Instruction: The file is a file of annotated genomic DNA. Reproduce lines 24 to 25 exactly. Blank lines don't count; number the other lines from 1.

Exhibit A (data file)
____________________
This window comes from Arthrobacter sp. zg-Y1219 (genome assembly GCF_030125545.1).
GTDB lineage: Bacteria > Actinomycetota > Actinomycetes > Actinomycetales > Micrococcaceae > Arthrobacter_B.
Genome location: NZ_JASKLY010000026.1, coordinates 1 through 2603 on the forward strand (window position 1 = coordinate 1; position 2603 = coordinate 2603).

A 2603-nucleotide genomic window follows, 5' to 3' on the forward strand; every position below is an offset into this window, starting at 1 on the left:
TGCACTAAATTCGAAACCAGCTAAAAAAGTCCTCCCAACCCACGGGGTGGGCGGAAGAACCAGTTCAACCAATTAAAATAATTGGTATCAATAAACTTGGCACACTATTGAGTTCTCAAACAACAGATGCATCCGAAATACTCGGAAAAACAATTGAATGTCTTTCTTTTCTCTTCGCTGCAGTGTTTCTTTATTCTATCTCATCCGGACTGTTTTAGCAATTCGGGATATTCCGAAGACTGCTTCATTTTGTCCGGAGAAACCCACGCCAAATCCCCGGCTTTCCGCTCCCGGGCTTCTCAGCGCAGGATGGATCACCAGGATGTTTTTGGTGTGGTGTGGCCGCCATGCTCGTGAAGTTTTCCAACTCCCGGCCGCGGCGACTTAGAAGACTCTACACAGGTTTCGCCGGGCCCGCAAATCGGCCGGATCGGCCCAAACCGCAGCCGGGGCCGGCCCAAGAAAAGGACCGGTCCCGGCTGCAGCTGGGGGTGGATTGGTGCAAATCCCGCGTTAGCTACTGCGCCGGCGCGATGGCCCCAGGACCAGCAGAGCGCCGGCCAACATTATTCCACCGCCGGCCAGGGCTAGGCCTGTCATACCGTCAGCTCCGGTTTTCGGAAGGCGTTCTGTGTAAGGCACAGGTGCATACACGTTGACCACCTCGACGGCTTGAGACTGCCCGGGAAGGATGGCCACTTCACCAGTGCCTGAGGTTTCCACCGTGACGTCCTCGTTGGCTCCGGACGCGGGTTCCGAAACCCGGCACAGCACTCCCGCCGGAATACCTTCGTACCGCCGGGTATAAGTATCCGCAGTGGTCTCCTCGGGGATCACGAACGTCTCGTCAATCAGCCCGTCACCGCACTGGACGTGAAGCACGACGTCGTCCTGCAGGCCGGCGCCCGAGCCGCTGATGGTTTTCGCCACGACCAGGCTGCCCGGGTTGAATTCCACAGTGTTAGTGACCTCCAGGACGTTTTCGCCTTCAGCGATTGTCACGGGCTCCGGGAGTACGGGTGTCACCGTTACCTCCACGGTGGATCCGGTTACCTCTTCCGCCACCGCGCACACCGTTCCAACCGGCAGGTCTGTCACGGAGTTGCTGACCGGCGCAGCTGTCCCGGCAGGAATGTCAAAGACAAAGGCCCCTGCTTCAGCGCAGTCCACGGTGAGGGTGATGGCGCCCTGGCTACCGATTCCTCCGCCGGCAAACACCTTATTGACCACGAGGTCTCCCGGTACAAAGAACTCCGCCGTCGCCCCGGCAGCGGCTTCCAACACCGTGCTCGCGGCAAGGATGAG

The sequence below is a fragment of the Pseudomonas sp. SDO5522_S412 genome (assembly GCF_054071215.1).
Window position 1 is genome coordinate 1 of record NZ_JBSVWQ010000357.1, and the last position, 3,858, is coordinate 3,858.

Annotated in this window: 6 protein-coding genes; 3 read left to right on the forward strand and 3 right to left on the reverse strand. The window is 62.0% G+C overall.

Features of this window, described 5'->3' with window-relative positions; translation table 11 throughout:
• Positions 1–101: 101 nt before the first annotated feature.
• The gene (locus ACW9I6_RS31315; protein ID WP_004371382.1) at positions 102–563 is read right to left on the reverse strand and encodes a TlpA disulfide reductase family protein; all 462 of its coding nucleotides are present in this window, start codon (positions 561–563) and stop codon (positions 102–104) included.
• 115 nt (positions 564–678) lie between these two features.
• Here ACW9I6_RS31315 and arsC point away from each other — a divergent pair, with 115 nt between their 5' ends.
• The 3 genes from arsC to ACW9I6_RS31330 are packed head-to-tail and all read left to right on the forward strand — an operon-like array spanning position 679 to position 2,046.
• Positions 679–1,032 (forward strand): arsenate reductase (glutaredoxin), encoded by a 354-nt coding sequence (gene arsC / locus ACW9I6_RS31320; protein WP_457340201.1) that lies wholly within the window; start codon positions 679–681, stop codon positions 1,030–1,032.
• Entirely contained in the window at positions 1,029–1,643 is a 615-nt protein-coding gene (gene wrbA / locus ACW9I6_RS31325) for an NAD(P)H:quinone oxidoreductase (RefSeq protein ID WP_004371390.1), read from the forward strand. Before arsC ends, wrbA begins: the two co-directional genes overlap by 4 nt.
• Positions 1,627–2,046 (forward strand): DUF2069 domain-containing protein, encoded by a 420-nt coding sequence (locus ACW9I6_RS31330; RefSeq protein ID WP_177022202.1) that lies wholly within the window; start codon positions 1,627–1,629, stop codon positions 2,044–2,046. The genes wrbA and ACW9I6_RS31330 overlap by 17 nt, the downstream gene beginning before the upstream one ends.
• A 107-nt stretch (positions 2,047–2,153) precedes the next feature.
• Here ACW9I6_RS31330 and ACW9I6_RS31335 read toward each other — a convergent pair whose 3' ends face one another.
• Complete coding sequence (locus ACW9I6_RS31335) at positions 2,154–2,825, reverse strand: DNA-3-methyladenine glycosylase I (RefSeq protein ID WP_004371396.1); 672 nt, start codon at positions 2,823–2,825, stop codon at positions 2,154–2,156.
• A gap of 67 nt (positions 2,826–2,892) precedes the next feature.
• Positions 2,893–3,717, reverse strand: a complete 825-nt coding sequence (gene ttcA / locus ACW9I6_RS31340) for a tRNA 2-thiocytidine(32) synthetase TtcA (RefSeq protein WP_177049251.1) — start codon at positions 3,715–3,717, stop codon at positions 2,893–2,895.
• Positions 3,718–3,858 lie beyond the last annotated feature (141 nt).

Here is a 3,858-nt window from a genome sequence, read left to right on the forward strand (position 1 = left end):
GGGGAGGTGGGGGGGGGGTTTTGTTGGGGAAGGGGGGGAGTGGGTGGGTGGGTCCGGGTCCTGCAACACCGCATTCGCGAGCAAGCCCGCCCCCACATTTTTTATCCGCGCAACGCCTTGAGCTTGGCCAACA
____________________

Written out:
Here is a 3,858-nt window from a genome sequence, read left to right on the forward strand (position 1 = left end):
GGGGAGGTGGGGGGGGGGTTTTGTTGGGGAAGGGGGGGAGTGGGTGGGTGGGTCCGGGTCCTGCAACACCGCATTCGCGAGCAAGCCCGCCCCCACATTTTTTATCCGCGCAACGCCTTGAGCTTGGCCAACA